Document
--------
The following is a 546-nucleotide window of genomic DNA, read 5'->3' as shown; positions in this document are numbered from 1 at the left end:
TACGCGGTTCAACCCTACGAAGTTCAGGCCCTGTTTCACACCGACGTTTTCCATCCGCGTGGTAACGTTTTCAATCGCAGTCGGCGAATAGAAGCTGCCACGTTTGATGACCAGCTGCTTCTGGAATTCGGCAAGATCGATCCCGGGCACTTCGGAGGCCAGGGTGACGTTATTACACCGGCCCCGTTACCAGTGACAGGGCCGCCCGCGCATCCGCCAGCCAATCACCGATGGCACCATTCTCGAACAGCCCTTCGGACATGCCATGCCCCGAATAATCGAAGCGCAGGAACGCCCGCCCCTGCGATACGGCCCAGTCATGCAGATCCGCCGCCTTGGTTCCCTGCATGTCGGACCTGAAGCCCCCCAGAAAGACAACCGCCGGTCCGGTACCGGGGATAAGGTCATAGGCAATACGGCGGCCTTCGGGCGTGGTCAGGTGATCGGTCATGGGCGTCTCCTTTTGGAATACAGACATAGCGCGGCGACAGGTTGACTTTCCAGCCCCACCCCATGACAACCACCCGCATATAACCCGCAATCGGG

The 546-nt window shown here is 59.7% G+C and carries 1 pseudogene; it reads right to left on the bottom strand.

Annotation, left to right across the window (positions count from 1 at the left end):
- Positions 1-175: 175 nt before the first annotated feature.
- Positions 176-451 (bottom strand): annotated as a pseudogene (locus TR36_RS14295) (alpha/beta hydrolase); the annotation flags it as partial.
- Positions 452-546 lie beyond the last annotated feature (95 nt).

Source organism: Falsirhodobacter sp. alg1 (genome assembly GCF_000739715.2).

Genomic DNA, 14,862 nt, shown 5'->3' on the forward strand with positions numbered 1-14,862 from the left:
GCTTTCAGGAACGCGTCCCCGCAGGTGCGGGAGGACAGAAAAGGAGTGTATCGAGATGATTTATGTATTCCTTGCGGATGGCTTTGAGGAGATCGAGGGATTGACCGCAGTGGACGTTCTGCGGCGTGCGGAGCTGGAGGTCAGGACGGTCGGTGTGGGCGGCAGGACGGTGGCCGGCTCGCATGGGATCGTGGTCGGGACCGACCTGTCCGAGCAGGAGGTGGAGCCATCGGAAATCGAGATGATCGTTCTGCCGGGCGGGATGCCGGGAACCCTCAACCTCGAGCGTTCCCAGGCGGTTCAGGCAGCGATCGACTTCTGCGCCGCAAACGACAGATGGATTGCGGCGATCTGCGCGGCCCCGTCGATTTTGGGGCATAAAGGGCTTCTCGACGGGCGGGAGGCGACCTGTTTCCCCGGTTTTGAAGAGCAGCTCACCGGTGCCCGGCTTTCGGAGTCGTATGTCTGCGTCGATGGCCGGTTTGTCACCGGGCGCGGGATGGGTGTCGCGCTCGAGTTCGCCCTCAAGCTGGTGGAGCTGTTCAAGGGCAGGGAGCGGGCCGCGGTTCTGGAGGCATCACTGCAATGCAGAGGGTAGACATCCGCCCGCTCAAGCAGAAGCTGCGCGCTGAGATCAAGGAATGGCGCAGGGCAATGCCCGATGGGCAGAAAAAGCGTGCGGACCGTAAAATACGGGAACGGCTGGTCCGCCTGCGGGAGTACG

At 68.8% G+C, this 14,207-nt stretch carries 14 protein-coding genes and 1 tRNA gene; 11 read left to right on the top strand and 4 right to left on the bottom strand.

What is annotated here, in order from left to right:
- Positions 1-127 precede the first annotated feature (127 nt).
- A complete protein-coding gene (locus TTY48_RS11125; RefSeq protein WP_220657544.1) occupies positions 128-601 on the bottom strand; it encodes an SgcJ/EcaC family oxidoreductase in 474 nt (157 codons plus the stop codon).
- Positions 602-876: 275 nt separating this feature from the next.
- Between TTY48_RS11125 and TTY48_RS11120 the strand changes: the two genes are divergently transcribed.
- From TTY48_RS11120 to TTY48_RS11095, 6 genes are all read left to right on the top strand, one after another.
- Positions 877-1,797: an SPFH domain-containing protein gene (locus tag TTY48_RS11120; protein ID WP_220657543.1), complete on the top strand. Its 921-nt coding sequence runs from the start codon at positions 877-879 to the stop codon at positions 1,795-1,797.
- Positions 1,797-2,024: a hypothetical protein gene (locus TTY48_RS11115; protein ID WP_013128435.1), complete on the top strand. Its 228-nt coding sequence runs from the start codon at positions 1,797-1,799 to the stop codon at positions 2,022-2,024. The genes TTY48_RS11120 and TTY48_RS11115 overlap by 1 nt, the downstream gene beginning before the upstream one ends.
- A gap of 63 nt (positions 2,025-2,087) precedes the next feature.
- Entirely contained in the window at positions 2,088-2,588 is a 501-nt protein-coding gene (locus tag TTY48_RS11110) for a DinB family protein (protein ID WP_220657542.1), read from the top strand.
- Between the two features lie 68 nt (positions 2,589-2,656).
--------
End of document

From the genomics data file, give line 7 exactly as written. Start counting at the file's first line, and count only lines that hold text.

- Positions 452-546 lie beyond the last annotated feature (95 nt).